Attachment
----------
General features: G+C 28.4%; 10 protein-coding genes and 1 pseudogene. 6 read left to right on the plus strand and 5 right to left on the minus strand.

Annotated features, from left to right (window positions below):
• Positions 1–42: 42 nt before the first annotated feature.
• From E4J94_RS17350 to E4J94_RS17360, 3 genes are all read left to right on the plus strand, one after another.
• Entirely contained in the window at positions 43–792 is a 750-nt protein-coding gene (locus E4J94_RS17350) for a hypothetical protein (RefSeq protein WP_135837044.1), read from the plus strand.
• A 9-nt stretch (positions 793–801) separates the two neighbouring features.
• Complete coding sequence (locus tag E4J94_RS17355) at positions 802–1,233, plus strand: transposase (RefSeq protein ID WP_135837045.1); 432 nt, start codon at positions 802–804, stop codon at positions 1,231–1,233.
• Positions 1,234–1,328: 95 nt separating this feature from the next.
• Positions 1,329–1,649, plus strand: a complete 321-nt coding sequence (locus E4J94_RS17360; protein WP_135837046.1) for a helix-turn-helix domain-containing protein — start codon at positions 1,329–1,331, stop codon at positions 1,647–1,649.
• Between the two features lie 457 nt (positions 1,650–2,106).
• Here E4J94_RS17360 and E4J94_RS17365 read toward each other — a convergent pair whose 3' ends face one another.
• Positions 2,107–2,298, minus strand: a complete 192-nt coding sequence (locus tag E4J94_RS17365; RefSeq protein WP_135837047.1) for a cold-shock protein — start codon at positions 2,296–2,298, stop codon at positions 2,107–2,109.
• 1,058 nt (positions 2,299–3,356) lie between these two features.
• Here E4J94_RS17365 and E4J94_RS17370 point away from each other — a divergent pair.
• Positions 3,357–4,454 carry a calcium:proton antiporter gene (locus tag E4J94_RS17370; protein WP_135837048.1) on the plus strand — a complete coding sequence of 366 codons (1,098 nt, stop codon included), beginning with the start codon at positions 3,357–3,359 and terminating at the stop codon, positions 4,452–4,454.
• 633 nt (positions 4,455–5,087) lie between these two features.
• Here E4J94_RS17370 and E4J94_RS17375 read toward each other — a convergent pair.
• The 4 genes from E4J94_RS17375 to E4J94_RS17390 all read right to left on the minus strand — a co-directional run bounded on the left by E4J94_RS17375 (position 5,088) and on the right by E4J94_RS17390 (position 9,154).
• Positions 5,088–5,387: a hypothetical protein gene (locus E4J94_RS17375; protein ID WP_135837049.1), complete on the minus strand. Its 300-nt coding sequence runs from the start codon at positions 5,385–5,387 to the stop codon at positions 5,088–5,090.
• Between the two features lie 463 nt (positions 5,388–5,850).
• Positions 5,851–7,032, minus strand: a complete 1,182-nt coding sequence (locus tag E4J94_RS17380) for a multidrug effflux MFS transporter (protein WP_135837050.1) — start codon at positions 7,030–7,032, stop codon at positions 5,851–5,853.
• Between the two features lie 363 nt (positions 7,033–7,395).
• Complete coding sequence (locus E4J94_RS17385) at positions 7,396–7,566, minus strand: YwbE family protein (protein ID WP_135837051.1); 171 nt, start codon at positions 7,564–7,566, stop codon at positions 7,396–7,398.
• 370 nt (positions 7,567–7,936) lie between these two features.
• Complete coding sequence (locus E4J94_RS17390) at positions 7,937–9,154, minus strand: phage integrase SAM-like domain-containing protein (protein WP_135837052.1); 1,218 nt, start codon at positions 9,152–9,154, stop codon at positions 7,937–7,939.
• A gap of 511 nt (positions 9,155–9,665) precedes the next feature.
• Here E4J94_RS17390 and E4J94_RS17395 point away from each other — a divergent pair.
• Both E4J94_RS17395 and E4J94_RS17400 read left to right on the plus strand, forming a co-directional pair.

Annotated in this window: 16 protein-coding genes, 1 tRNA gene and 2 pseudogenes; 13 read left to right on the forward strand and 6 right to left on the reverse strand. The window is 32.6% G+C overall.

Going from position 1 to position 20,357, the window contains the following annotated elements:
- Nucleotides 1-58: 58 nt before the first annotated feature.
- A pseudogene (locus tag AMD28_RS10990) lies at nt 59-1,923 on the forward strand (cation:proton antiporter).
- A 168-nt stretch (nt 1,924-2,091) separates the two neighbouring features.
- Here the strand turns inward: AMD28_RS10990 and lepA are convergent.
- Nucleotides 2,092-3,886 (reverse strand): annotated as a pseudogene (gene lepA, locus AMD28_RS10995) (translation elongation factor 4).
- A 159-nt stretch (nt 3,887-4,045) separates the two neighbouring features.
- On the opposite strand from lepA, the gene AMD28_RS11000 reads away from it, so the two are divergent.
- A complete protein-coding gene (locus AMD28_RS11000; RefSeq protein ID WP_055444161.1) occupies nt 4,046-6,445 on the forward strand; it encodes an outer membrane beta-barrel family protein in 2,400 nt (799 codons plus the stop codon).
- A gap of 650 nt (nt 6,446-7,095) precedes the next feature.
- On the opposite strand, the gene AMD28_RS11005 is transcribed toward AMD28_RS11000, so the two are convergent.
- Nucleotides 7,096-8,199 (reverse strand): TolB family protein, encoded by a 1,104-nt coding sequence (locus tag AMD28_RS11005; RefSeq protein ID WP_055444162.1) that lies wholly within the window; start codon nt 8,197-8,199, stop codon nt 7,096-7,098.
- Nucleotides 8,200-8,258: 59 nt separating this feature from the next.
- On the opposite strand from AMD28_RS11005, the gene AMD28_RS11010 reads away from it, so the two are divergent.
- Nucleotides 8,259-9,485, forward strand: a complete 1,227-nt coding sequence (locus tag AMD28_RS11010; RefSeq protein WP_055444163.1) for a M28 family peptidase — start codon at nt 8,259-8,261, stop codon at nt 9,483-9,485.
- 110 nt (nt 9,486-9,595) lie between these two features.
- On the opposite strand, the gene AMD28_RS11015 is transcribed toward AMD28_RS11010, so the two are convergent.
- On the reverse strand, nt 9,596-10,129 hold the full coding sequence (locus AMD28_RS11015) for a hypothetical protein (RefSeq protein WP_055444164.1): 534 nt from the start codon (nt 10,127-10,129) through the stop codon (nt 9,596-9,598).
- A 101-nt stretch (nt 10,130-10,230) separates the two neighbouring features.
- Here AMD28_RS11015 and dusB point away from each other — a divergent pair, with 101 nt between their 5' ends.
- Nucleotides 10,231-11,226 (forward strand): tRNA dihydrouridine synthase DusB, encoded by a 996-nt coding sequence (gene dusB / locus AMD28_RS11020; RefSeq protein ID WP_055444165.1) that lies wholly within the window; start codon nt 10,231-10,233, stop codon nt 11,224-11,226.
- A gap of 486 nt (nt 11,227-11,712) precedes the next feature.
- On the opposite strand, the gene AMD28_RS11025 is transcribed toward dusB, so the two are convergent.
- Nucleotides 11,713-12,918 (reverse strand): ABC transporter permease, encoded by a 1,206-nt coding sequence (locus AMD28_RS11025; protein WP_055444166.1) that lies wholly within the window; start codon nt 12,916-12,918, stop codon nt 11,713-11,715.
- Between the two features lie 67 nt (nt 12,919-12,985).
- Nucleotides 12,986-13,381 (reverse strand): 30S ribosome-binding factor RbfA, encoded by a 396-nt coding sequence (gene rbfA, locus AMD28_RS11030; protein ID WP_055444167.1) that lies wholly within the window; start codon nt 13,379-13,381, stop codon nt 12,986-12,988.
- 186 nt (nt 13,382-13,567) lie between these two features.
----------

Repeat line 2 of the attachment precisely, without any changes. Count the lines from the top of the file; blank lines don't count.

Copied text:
Annotated features, from left to right (window positions below):